Slowing down to improve nanopore measurements

Synthetic nanopores are a promising method for characterizing individual molecules such as proteins, but interactions between the pore and the molecules being studied often interfere with the outcome. Researchers from Professor Michael Mayer’s Biophysics group have sought inspiration from nature to make the process more efficient and precise, ultimately yielding more accurate measurements.

Nanopores, surface passages just 10 to 30 nanometers wide, are useful tools for characterizing single molecules such as DNA strands, nanoparticles, or proteins. There are two types: biological nanopores found in nature, and synthetic nanopores, which are made in the lab out of materials such as silicon nitride. When they are present in an electrically insulating membrane, synthetic nanopores allow for the characterization of a wide variety of molecules because their size can be adjusted during fabrication. Detection of molecules requires monitoring the ionic current passing through the nanopore as a voltage is applied across the membrane. A molecule passing through the nanopore causes fluctuations in the current that can be interpreted, giving details of its shape, volume, electrical charge, rotation speed, and propensity to bind with other molecules.  This information, in turn, helps allows researchers to identify the molecule.

Synthetic nanopores suffer from one major downside, though: their material tends to interact with the proteins being studied, leading to adsorption to the pore wall and clogging. To overcome this, the AMI researchers investigated lipid coatings to ease the translocation of proteins through the pore, allowing for more advanced characterization than previously possible.

In the context of sensing and characterizing single proteins with synthetic nanopores, these coatings provide at least four benefits: first, they minimize unwanted protein adhesion to the pore walls. Second, they can slow down protein translocation and rotation through their ability to tether proteins with a lipid anchor to the fluid bilayer coating. Third, they provide the possibility of imparting analyte specificity by including lipid anchors with a specific receptor or ligand in the coating. Finally, they offer a method for tuning nanopore diameters. The AMI study, which considered a wide variety of lipid membrane compositions, focused on changes in the nanopore’s signal noise properties with the application of a lipid coating, the stability of the lipid coating, its viscosity and translocation time, and the ability to successfully apply the lipid coating to a nanopore.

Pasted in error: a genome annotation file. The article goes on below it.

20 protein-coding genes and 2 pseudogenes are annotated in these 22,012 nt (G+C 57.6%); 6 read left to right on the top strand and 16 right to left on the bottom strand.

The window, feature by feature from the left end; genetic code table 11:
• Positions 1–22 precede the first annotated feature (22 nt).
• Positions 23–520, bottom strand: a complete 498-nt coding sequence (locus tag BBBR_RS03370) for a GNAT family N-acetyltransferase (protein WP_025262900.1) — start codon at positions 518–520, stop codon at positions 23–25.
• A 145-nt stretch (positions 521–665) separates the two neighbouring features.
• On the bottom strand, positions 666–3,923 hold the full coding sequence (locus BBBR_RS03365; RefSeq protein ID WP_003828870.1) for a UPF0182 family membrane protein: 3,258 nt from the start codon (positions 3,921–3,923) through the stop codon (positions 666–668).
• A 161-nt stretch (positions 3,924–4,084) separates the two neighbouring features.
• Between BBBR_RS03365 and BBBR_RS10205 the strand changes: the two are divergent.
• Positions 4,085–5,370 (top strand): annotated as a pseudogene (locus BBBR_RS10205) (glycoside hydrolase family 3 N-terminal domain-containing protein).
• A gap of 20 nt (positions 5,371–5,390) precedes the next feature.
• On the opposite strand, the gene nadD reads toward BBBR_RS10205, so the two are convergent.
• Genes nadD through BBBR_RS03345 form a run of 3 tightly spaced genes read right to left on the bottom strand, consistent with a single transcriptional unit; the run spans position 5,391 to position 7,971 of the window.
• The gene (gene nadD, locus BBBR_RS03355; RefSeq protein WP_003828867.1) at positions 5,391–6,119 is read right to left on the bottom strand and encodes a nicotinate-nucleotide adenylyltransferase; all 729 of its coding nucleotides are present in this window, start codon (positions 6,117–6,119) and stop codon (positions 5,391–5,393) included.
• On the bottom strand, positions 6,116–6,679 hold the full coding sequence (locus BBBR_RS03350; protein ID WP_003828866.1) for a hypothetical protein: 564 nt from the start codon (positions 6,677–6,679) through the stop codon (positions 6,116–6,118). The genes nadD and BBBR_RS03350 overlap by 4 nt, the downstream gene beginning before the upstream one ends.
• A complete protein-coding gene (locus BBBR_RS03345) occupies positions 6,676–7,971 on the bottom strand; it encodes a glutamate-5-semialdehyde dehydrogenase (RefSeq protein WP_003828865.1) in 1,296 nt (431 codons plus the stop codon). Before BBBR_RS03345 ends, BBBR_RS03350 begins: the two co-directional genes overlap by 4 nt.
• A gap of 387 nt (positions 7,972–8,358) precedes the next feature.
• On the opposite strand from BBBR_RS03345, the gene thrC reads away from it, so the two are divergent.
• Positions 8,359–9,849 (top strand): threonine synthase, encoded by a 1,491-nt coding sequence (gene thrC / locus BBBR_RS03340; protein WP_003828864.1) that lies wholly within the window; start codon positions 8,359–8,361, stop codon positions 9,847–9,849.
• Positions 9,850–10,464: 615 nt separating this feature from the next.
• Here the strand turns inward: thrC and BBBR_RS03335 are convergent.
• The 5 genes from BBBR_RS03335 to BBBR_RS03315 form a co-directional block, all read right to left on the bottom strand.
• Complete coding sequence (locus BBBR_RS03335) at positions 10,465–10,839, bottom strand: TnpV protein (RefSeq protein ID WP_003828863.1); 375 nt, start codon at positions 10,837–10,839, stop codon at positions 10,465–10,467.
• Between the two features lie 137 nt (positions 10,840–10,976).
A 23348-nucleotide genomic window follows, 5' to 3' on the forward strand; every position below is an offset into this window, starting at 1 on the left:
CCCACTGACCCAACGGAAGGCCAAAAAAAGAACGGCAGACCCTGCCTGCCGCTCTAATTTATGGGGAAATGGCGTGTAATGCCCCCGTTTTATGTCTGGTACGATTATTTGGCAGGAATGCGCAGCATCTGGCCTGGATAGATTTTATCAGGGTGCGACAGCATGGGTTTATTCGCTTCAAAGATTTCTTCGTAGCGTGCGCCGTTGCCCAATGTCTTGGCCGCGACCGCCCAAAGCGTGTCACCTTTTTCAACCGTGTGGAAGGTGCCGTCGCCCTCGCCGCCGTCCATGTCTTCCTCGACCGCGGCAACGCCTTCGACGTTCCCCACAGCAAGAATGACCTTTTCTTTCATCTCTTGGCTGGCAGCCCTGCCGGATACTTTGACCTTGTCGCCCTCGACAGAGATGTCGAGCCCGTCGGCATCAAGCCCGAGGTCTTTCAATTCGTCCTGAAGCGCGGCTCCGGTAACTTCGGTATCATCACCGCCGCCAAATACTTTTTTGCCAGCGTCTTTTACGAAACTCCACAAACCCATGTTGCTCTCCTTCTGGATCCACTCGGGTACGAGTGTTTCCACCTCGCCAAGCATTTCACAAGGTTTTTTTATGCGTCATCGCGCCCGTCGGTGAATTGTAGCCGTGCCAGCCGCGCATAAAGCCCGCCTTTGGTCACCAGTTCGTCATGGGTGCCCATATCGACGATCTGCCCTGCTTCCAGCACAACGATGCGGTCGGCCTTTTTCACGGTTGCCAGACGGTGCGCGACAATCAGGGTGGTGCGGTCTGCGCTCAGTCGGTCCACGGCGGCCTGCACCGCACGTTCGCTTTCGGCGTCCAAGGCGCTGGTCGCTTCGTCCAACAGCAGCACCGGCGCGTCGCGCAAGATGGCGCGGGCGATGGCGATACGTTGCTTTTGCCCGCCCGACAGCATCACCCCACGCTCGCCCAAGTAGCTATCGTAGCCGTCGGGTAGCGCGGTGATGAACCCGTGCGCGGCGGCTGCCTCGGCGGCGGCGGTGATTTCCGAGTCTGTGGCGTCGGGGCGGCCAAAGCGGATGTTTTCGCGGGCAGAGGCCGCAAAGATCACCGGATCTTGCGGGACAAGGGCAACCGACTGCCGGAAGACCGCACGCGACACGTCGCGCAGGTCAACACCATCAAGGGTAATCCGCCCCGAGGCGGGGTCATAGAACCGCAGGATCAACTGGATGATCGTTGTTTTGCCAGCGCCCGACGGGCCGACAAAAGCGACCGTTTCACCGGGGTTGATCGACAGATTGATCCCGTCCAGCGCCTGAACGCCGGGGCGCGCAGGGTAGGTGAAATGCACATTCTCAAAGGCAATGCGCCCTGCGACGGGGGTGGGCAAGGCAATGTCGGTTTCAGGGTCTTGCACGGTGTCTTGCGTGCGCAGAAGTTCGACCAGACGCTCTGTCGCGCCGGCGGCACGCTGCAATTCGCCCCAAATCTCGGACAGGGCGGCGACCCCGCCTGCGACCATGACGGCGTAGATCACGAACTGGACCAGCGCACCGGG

The most significant results from this study relate to lipids inspired by nature, in this case those produced by archaea, single-celled microorganisms with a structure similar to bacteria. Archaea are found in environments once thought to be entirely uninhabitable, such as volcanic vents, where most bacteria cannot survive. “These membrane-spanning lipids were the most viscous of those tested and led to the longest translocation times – a critical improvement with regard to advanced characterization of proteins,” explains BioPhysics alumna Dr. Olivia Eggenberger. “Additionally, we expanded our previous analysis to account for the lower event frequency that resulted from this high viscosity, allowing for the analysis of multiple populations within one dataset.” 

According to Eggenberger, these findings are of particular use in the synthetic nanopore field, but the principles are universal and apply to lipid coatings in any function. In the long term, synthetic nanopores could be used to detect proteins such as amyloids that are markers of Alzheimer’s disease.

Reference: Eggenberger, O. M.; Leriche, G.; Koyanagi, T.; Ying, C.; Houghtaling, J.; Schroeder, T. B. H.; Yang, J.; Li, J.; Hall, A.; Mayer, M. Fluid Surface Coatings for Solid-State Nanopores: Comparison of Phospholipid Bilayers and Archaea-Inspired Lipid Monolayers. Nanotechnology 2019, 30 (32), 325504.